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Everything Beginners Need to Know About Starting Yoga at Home

woman doing upward plank
Karla Tafra / LifeSavvy

If you’re interested in starting a yoga practice but cannot physically attend classes or have someone guide you, working out from home may be a little intimidating. Here’s all you need to know to safely learn your cobras and down dogs.

Focus on the Basics

Whether you’re regularly working out and staying active with other types of training routines or not, yoga will be new and challenging for your body. Even if you don’t believe it. That’s why you have to approach it as the hardest activity you are about to do and start with the bare basics.

Learn how to use your breath and focus first, and let the movement come second. Yoga is special in the sense that your inhales and exhales matter most, guiding your movements every step of the way. We’re used to holding our breath through poses that are challenging for us, and yoga teaches us how to breathe through them and learn to reap the most benefits.

Study Alignment

Once you’ve started following your breath and inner focus, find online beginner classes and learn the basic poses from sun salutations and basic forward folds to backbends and twists. Learn how each pose is called and study its alignment. It might be hard to copy what the person on the screen is doing, if you don’t even know how it should feel in your body.

Luckily, there are tons of great resources you can browse online and learn how each pose needs to look, feel, and be modified for a beginner. Proper alignment and technique are key in every fitness activity as they minimize the risk of injury and inflammation.

Learn how the basic poses are named as well, so you don’t always have to look at the screen when the teacher calls for one. It might completely throw you off balance, mess up your alignment, or have you twist your neck in weird positions that put a lot of strain on your muscles and joints. Learning beforehand sets you up for success, every time.

Get Proper Equipment

Invest in a good grippy mat that won’t have you slipping all over the place when you get sweaty. Some pretty great ones are on the market, like Liforme, Alo Yoga, or Lululemon, so take your pick (and color). Combine it with a good yoga towel that can absorb your sweat and help you be as stable and safe as possible.

Dress up in comfy and stretchy material that won’t get in the way of your practice. Yoga has a lot of up and down movements that can easily bring your shirt over your head and roll down your leggings around the waist. Find something that feels like a second skin and doesn’t suffocate you, but also doesn’t try to slip off when you get in down dog.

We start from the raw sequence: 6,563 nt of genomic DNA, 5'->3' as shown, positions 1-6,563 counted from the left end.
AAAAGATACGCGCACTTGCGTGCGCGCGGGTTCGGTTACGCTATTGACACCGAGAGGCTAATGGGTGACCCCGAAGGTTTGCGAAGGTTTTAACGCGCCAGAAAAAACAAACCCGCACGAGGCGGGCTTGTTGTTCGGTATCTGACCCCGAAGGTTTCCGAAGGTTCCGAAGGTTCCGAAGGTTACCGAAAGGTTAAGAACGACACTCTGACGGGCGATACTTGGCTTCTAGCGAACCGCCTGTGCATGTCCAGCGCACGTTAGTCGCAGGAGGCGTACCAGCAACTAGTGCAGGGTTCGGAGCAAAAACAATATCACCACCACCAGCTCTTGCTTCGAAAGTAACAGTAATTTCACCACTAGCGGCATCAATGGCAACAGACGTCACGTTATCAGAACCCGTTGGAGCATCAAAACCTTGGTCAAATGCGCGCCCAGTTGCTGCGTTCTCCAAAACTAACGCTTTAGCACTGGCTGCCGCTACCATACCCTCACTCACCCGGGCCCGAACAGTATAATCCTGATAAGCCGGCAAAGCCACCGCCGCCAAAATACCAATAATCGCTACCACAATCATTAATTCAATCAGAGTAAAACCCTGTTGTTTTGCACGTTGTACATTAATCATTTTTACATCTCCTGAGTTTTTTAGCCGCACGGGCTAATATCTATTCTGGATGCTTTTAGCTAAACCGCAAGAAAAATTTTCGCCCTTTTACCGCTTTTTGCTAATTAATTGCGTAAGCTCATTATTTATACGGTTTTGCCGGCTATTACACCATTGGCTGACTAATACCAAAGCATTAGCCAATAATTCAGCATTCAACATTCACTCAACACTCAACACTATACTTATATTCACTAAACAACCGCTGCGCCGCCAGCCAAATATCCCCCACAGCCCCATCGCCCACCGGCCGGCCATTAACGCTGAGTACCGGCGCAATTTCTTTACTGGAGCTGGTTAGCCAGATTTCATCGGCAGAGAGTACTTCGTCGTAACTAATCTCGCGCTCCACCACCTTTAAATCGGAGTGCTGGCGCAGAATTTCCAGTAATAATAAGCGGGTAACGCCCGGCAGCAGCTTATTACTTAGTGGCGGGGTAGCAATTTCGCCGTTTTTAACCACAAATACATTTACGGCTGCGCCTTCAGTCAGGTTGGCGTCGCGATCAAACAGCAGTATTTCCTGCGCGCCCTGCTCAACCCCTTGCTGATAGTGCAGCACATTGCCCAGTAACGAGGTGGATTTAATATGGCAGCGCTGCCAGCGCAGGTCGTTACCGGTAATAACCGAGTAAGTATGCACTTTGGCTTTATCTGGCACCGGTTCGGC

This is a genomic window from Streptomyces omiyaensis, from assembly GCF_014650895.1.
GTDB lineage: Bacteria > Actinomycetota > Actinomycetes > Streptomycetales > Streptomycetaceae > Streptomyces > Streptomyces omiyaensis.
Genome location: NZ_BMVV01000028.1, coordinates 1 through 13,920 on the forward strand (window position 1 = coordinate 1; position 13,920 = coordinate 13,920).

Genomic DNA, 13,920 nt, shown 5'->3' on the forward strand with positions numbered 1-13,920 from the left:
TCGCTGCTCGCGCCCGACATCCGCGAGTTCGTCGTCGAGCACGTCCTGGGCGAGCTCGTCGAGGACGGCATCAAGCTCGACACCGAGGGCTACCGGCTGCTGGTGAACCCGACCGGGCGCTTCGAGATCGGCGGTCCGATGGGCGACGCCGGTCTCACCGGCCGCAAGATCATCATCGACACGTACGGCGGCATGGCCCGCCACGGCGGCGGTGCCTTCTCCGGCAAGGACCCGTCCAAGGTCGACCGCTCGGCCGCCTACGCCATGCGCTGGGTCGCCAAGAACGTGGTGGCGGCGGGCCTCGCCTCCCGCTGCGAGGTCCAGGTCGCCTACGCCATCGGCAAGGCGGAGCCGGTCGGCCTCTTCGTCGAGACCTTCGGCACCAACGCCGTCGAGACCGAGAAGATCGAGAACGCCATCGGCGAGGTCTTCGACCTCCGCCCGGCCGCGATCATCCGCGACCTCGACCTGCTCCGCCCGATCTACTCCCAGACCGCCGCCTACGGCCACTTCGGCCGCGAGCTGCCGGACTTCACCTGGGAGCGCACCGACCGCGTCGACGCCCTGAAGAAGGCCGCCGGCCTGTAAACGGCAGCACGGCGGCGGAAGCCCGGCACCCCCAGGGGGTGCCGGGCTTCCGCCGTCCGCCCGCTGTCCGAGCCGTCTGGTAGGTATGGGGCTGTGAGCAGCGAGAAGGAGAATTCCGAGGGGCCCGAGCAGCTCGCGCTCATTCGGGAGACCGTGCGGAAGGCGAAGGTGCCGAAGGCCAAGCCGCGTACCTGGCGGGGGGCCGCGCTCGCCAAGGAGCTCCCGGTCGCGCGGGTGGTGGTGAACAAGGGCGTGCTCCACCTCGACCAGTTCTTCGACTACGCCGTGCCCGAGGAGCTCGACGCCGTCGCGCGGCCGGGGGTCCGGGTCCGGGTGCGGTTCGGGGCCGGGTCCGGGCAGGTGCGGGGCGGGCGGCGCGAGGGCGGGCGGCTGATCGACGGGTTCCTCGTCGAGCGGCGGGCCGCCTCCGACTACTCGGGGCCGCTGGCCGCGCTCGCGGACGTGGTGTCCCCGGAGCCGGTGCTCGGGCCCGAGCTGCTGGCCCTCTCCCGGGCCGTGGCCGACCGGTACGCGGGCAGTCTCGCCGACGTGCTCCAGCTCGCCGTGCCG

Get yourself a yoga block and a strap, so you can easily access and work on the poses that you’re not flexible enough for yet. These accessories exist for a reason, and it’s to help you build up strength and flexibility, as well as increase your range of motion.

woman doing upward facing dog in yoga
Karla Tafra / LifeSavvy

Be Patient with Yourself

Starting something new is always fun and challenging, but it can also be intimidating and frustrating if you feel like you’re not progressing as fast as you would want to. Yoga is all about the mind and how to train yourself to become more patient and let things flow at their natural pace.

Grabbing your foot in the extended foot-to-toe pose or touching your head with your feet in king pigeon isn’t something that can be achieved overnight. It takes a ton of practice and adjustments from all different kinds of muscles for your body to open up a certain way and allow the progress to happen.

That’s why yoga is so well-balanced, as there aren’t any isolated movements. Everything you do includes the entire body; every muscle and every joint play their part. Proper alignment places them in the right spot and boom, after months and months (sometimes years) of practice, with the right muscles stretched the right amount and with the right joints expanded their range of motion at the right angle, and you’ve managed to get into the advanced pose without an ounce of struggle.

These kinds of breakthroughs only happen if you don’t force the moves and don’t overuse the wrong muscles, which are trying hard to overcompensate for the right ones that are simply not on that level of flexibility yet.

Be patient with yourself, respect your body’s boundaries, and if you’re dealing with injuries or other types of restrictions like pregnancy, work around them instead of against them, and little by little, your progress will be noticeable.

Be Consistent

As with everything in life, consistency is key. Don’t expect to see much progress if you’re only sticking to yoga once every two weeks. Start moving your body with your breath at least two to three times a week and feel yourself loosen up, your spine getting more flexible, and your moves becoming easier and lighter.

Carve out the time in your week for your yoga practice and stick to the schedule. As the great Sri K Pattabhi Jois used to say, “Practice, practice, practice, and all is coming.”

Starting yoga from scratch can seem hard to do if you don’t have someone correcting you and guiding you along the way. These tips will make it less intimidating and easier than you thought, leaving only space for the real transformation to begin.

Karla Tafra Karla Tafra
Karla is a certified yoga teacher, nutritionist, content creator and an overall wellness coach with over 10 years of international experience in teaching, writing, coaching, and helping others transform their lives. From Croatia to Spain and now, the US, she calls Seattle her new home where she lives and works with her husband. Read Full Bio »
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